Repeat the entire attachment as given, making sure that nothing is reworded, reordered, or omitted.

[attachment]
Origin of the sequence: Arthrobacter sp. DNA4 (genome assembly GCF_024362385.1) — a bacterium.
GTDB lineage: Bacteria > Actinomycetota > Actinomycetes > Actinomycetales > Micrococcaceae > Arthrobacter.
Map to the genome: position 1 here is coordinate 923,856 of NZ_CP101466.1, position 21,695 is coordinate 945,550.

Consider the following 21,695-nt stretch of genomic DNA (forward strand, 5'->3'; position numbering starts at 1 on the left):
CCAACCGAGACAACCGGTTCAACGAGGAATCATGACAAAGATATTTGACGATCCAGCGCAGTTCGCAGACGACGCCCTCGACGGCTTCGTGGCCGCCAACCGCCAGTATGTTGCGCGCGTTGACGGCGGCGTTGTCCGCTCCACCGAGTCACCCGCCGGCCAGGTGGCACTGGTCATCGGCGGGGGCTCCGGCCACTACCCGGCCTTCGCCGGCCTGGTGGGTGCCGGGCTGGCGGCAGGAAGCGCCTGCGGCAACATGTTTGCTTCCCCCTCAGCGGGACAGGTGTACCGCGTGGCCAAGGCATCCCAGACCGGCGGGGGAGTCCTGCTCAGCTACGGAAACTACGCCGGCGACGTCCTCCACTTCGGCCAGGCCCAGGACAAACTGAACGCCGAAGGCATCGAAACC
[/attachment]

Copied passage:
Origin of the sequence: Arthrobacter sp. DNA4 (genome assembly GCF_024362385.1) — a bacterium.
GTDB lineage: Bacteria > Actinomycetota > Actinomycetes > Actinomycetales > Micrococcaceae > Arthrobacter.
Map to the genome: position 1 here is coordinate 923,856 of NZ_CP101466.1, position 21,695 is coordinate 945,550.

Consider the following 21,695-nt stretch of genomic DNA (forward strand, 5'->3'; position numbering starts at 1 on the left):
CCAACCGAGACAACCGGTTCAACGAGGAATCATGACAAAGATATTTGACGATCCAGCGCAGTTCGCAGACGACGCCCTCGACGGCTTCGTGGCCGCCAACCGCCAGTATGTTGCGCGCGTTGACGGCGGCGTTGTCCGCTCCACCGAGTCACCCGCCGGCCAGGTGGCACTGGTCATCGGCGGGGGCTCCGGCCACTACCCGGCCTTCGCCGGCCTGGTGGGTGCCGGGCTGGCGGCAGGAAGCGCCTGCGGCAACATGTTTGCTTCCCCCTCAGCGGGACAGGTGTACCGCGTGGCCAAGGCATCCCAGACCGGCGGGGGAGTCCTGCTCAGCTACGGAAACTACGCCGGCGACGTCCTCCACTTCGGCCAGGCCCAGGACAAACTGAACGCCGAAGGCATCGAAACC